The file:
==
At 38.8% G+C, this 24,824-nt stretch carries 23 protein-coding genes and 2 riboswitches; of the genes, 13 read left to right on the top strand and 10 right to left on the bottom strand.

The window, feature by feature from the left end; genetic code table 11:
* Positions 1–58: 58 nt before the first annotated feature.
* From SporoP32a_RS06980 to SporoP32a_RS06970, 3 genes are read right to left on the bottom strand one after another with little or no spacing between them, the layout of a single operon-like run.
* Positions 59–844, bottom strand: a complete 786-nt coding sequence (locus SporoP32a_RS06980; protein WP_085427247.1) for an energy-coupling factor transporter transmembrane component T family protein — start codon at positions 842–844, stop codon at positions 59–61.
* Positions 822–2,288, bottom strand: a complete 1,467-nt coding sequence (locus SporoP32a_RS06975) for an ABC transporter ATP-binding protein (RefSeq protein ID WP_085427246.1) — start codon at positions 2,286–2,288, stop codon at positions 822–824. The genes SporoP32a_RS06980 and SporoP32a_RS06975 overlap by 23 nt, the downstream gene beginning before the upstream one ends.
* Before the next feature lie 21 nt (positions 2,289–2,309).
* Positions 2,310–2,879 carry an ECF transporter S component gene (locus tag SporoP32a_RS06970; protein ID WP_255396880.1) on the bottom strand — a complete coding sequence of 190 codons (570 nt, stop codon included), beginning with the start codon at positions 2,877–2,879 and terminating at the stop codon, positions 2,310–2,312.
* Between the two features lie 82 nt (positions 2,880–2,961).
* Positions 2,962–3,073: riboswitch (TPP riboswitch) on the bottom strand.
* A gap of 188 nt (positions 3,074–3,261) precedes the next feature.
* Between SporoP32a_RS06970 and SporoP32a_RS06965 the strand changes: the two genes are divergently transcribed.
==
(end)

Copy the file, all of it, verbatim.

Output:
At 38.8% G+C, this 24,824-nt stretch carries 23 protein-coding genes and 2 riboswitches; of the genes, 13 read left to right on the top strand and 10 right to left on the bottom strand.

The window, feature by feature from the left end; genetic code table 11:
* Positions 1–58: 58 nt before the first annotated feature.
* From SporoP32a_RS06980 to SporoP32a_RS06970, 3 genes are read right to left on the bottom strand one after another with little or no spacing between them, the layout of a single operon-like run.
* Positions 59–844, bottom strand: a complete 786-nt coding sequence (locus SporoP32a_RS06980; protein WP_085427247.1) for an energy-coupling factor transporter transmembrane component T family protein — start codon at positions 842–844, stop codon at positions 59–61.
* Positions 822–2,288, bottom strand: a complete 1,467-nt coding sequence (locus SporoP32a_RS06975) for an ABC transporter ATP-binding protein (RefSeq protein ID WP_085427246.1) — start codon at positions 2,286–2,288, stop codon at positions 822–824. The genes SporoP32a_RS06980 and SporoP32a_RS06975 overlap by 23 nt, the downstream gene beginning before the upstream one ends.
* Before the next feature lie 21 nt (positions 2,289–2,309).
* Positions 2,310–2,879 carry an ECF transporter S component gene (locus tag SporoP32a_RS06970; protein ID WP_255396880.1) on the bottom strand — a complete coding sequence of 190 codons (570 nt, stop codon included), beginning with the start codon at positions 2,877–2,879 and terminating at the stop codon, positions 2,310–2,312.
* Between the two features lie 82 nt (positions 2,880–2,961).
* Positions 2,962–3,073: riboswitch (TPP riboswitch) on the bottom strand.
* A gap of 188 nt (positions 3,074–3,261) precedes the next feature.
* Between SporoP32a_RS06970 and SporoP32a_RS06965 the strand changes: the two genes are divergently transcribed.